• Brand recognition leads to higher pricing
  • Resale value not as high as granite
  • Can have manmade appearance

Granite Pros

  • Natural beauty with depth and variation
  • Kiln-dried process maximizes durability
  • Cooler surface temperature
  • Matches most cabinetry and décor easily
  • Higher resale value than engineered surfaces

Granite Cons

  • Prone to chipping, cracking, and staining
  • Regular sealing required
  • Limited edge profile options
  • Matching slabs can be tricky
  • Needs periodic re-polishing and maintenance

Cost Ranges & Expectations

Now that we’ve weighed the pros, cons, and cost factors between quartz and granite, let’s look at typical price ranges and expectations for each material:


Quartz: $80-100 per square foot installed
Granite: $40-60 per square foot installed

The most affordable colors and basic edge profiles. Better quartz brands. Domestic granites like Uba Tuba or Giallo Ornamental in a basic color.


Quartz: $100-150 per square foot installed
Granite: $60-100 per square foot installed

Popular brand quartz like Cambria or Silestone. Higher-end domestic granites like River White or Santa Cecilia in premium colors and patterns. Bullnose edges and integrated backsplashes.


Quartz: $150-200+ per square foot installed
Granite: $100-150+ per square foot installed

Exotic quartz with semi-precious metals and glass fragments. Imported exotic granites in premium blacks, blues, golds. Complex waterfall edges, decorative laminations, and precision detailing.

Should I Choose Quartz or Granite?

At the end of the day, choosing between quartz and granite comes down to your budget, lifestyle, and personal preferences. Consider the following final tips when deciding between the two materials:

  • Quartz generally offers more durability and less maintenance which can justify the higher initial investment, especially for busy kitchens.
  • Granite provides an unbeatable visual impact and timeless elegance. If your heart is set on natural stone, the periodic upkeep is well worth it.
  • Both materials are excellent choices that will enhance your space for years to come. If budget is a concern, granite can offer similar aesthetics for less.
  • Do you love to cook? Quartz’s heat resistance can better suit avid home chefs. Granite requires using trivets and being cautious with hot pans.
  • Smaller surfaces like bathroom vanities can be a smart place to install quartz to maximize durability in water-prone spaces while saving costs. Use granite on the larger kitchen surfaces.
  • Visit showrooms to see slabs in person. The visual differences between quartz and granite are more dramatic than photos convey. Being able to see the materials can sway your decision making.
  • Consult a professional fabricator for transparent quotes on both options. Remember to factor in install costs, not just material costs. An expert can walk you through the total investment.

Frequently Asked Questions

Still undecided between quartz and granite? Here are answers to some common questions about the cost differences between the two countertops:

Is quartz cheaper than granite?

In most cases, no. Quartz nearly always has a higher starting price point than granite. However, exotic high-end granites can be just as pricey as premium quartz.

Why is quartz more expensive?

The engineered nature of quartz, advanced technology used in production, brand recognition, research investment, and warranties lead to its higher costs versus the raw quarrying process for granite.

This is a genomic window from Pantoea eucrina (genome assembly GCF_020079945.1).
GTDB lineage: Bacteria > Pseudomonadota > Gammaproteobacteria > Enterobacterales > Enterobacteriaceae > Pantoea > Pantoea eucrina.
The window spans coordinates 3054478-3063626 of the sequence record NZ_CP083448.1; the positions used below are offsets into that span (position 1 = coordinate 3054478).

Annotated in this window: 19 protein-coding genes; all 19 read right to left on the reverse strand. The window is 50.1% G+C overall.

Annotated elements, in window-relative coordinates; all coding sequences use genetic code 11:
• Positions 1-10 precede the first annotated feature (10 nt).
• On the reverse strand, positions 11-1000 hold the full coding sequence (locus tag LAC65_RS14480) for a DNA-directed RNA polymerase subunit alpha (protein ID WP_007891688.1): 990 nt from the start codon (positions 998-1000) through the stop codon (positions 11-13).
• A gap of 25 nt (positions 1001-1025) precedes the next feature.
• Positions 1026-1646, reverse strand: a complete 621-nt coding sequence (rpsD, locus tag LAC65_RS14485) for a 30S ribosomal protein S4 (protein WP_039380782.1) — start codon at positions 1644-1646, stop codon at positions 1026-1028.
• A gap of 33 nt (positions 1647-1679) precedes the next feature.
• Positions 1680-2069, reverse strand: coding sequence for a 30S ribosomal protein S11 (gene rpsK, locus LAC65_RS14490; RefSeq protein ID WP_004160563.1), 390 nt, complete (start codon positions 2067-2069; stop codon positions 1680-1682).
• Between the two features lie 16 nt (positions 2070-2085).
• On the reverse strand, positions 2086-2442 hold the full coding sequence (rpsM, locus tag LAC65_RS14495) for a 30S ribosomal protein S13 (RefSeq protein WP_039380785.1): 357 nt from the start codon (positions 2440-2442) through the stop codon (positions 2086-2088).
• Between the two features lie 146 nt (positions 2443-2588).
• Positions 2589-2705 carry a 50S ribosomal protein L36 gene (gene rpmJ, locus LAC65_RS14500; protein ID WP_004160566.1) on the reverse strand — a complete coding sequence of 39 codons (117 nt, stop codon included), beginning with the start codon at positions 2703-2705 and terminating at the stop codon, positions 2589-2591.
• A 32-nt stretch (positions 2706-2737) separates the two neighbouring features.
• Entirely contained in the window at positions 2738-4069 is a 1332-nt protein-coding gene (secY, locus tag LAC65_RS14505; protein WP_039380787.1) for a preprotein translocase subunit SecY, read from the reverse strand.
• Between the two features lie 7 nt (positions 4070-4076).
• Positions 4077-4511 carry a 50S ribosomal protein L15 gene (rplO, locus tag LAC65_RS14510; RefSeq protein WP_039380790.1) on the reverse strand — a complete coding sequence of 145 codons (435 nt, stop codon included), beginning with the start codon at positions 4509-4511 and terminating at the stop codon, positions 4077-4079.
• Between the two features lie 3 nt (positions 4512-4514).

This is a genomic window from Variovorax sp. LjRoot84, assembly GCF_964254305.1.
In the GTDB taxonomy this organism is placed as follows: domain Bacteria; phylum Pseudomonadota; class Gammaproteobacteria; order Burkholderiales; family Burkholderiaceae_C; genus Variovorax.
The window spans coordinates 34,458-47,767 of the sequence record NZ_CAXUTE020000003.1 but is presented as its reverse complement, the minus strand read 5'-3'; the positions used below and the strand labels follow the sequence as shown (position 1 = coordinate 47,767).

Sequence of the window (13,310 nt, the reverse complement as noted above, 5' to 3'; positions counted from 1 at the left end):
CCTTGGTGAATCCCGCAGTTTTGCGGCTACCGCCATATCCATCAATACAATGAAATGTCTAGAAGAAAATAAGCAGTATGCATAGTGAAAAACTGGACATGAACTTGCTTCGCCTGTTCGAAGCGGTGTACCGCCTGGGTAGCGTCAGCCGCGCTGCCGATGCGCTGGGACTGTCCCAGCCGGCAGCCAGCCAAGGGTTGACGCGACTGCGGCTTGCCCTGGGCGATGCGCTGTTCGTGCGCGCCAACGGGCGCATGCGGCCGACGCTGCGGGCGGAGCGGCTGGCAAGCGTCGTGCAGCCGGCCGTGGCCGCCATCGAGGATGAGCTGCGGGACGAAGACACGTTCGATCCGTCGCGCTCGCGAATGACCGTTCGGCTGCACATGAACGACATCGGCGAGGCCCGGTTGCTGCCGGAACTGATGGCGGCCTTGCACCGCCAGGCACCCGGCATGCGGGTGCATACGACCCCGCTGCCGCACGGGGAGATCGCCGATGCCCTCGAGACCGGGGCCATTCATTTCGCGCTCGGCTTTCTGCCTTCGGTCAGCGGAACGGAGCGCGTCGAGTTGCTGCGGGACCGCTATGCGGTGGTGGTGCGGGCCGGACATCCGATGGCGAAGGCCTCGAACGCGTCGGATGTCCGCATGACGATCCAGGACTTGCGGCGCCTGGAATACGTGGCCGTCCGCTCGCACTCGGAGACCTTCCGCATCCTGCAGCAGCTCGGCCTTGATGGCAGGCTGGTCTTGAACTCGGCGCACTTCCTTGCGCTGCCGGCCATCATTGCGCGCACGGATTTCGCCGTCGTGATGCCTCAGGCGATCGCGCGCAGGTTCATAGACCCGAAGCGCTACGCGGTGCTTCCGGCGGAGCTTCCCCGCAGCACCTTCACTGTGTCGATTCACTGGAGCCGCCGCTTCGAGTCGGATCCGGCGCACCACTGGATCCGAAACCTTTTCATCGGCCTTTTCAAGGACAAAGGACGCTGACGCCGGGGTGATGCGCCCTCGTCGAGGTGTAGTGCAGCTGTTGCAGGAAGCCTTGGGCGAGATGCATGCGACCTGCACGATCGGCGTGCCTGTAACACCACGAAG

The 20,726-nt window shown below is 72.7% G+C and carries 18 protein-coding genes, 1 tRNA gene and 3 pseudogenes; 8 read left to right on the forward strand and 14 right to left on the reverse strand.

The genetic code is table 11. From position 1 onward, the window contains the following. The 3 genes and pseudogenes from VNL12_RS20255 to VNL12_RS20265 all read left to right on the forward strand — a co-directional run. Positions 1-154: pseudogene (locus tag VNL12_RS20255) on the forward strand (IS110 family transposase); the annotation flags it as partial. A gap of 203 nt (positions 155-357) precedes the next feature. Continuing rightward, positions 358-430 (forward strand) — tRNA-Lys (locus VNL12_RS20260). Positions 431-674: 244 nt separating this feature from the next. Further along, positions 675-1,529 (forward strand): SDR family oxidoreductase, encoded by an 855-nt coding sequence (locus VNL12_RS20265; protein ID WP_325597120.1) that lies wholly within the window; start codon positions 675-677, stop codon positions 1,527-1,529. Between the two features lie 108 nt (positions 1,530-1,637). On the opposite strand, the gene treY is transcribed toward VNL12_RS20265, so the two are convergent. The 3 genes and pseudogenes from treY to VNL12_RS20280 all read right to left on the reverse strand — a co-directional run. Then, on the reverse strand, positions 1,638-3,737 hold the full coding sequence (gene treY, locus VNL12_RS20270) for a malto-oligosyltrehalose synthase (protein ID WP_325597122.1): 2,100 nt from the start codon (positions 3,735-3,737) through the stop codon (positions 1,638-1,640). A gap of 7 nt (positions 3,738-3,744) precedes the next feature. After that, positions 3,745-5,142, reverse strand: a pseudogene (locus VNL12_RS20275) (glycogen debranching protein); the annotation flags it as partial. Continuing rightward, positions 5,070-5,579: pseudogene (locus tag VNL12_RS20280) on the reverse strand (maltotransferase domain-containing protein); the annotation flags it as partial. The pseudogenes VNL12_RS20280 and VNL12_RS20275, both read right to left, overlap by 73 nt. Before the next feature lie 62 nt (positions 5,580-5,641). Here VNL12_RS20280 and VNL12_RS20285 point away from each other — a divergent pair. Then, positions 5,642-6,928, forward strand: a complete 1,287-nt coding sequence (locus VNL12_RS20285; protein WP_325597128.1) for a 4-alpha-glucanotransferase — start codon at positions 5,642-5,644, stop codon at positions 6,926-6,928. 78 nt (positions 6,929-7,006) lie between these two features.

Is granite cheaper than quartz?

Generally, yes. For equivalent colors and styling, granite prices are typically about 30-50% less than quartz. Granite has a lower starting price point but quartz offers added benefits that can justify the increase in cost.

Is white quartz more expensive than white granite?

Often it is, but not always. Simple white granite can start around $50 per square foot installed. Pure white quartz slabs range from $70-100 per square foot installed. But intricately patterned exotic white granites like Fantasy Brown Leathered are over $100 per square foot installed.

Should I get quartz or granite?

If your budget allows, quartz offers amazing durability and minimal maintenance. For a classic high-end look on a possible budget, granite is stunning. Weigh your personal priorities around aesthetics, budget, and lifestyle needs.

Is it worth paying more for quartz over granite?

For many homeowners, yes, the durability and maintenance benefits make quartz worth the investment over granite. If natural stone with less upkeep is preferred, granite can provide similar elegance for less cost in many color options.

Does quartz retain its value like granite?

Granite countertops will retain or even gain value over time, making them excellent real estate investments. Quartz provides less return on investment and will slowly depreciate as styles change just like other home trends. Granite’s enduring legacy edges out quartz for resale value.

The Bottom Line

There is no definitive answer to the question “are quartz countertops more expensive than granite?” While quartz does come at a higher starting price point, exotic high-end granite can rival premium engineered stone in cost. The relative pricing depends on the specific materials, colors, and fabrication details chosen. For equivalent options, expect to invest around 30-50% more for a quartz countertop. But that increased cost may be justified by reduced maintenance needs and greater durability in high-traffic kitchens. Consult a professional fabricator to get transparent pricing estimates on both countertop materials. Consider your budget, kitchen needs, and design style preferences when deciding between quartz and granite countertops for an informed decision you’ll enjoy for years to come.